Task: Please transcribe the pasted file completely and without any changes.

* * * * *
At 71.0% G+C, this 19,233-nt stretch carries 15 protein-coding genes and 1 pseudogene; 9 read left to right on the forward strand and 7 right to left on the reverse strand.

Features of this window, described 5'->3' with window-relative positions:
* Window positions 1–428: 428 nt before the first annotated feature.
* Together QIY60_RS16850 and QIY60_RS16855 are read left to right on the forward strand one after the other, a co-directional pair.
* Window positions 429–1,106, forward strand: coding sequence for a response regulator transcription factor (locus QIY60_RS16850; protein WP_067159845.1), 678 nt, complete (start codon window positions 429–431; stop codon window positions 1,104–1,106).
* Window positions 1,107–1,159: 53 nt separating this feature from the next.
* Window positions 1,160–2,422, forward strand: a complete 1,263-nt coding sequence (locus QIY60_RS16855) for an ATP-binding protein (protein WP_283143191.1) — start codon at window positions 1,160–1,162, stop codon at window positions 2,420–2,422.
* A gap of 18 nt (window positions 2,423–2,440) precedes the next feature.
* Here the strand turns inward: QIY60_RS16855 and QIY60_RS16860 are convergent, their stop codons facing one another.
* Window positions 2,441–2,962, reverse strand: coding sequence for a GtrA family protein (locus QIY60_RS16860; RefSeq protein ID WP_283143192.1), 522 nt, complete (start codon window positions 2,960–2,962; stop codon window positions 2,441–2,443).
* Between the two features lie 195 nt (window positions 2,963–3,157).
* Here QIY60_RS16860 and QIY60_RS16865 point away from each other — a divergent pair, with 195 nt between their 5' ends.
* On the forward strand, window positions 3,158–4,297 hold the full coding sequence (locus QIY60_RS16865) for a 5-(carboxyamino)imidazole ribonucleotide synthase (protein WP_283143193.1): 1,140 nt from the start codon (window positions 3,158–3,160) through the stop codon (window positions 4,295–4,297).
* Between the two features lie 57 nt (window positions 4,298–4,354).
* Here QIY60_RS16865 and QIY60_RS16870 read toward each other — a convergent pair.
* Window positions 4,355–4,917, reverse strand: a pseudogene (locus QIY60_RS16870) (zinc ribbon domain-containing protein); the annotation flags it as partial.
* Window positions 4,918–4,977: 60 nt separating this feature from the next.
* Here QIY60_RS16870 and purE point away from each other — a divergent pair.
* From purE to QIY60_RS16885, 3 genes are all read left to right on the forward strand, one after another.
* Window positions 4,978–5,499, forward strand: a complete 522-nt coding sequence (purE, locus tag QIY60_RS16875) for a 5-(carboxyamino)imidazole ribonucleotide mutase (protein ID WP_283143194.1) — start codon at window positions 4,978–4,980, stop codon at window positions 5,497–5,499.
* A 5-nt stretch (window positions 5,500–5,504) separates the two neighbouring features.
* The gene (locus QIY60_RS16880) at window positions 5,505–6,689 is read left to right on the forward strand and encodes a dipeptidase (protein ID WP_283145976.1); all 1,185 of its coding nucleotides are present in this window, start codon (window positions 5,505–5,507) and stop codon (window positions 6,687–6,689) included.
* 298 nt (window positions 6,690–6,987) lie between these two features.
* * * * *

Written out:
At 71.0% G+C, this 19,233-nt stretch carries 15 protein-coding genes and 1 pseudogene; 9 read left to right on the forward strand and 7 right to left on the reverse strand.

Features of this window, described 5'->3' with window-relative positions:
* Window positions 1–428: 428 nt before the first annotated feature.
* Together QIY60_RS16850 and QIY60_RS16855 are read left to right on the forward strand one after the other, a co-directional pair.
* Window positions 429–1,106, forward strand: coding sequence for a response regulator transcription factor (locus QIY60_RS16850; protein WP_067159845.1), 678 nt, complete (start codon window positions 429–431; stop codon window positions 1,104–1,106).
* Window positions 1,107–1,159: 53 nt separating this feature from the next.
* Window positions 1,160–2,422, forward strand: a complete 1,263-nt coding sequence (locus QIY60_RS16855) for an ATP-binding protein (protein WP_283143191.1) — start codon at window positions 1,160–1,162, stop codon at window positions 2,420–2,422.
* A gap of 18 nt (window positions 2,423–2,440) precedes the next feature.
* Here the strand turns inward: QIY60_RS16855 and QIY60_RS16860 are convergent, their stop codons facing one another.
* Window positions 2,441–2,962, reverse strand: coding sequence for a GtrA family protein (locus QIY60_RS16860; RefSeq protein ID WP_283143192.1), 522 nt, complete (start codon window positions 2,960–2,962; stop codon window positions 2,441–2,443).
* Between the two features lie 195 nt (window positions 2,963–3,157).
* Here QIY60_RS16860 and QIY60_RS16865 point away from each other — a divergent pair, with 195 nt between their 5' ends.
* On the forward strand, window positions 3,158–4,297 hold the full coding sequence (locus QIY60_RS16865) for a 5-(carboxyamino)imidazole ribonucleotide synthase (protein WP_283143193.1): 1,140 nt from the start codon (window positions 3,158–3,160) through the stop codon (window positions 4,295–4,297).
* Between the two features lie 57 nt (window positions 4,298–4,354).
* Here QIY60_RS16865 and QIY60_RS16870 read toward each other — a convergent pair.
* Window positions 4,355–4,917, reverse strand: a pseudogene (locus QIY60_RS16870) (zinc ribbon domain-containing protein); the annotation flags it as partial.
* Window positions 4,918–4,977: 60 nt separating this feature from the next.
* Here QIY60_RS16870 and purE point away from each other — a divergent pair.
* From purE to QIY60_RS16885, 3 genes are all read left to right on the forward strand, one after another.
* Window positions 4,978–5,499, forward strand: a complete 522-nt coding sequence (purE, locus tag QIY60_RS16875) for a 5-(carboxyamino)imidazole ribonucleotide mutase (protein ID WP_283143194.1) — start codon at window positions 4,978–4,980, stop codon at window positions 5,497–5,499.
* A 5-nt stretch (window positions 5,500–5,504) separates the two neighbouring features.
* The gene (locus QIY60_RS16880) at window positions 5,505–6,689 is read left to right on the forward strand and encodes a dipeptidase (protein ID WP_283145976.1); all 1,185 of its coding nucleotides are present in this window, start codon (window positions 5,505–5,507) and stop codon (window positions 6,687–6,689) included.
* 298 nt (window positions 6,690–6,987) lie between these two features.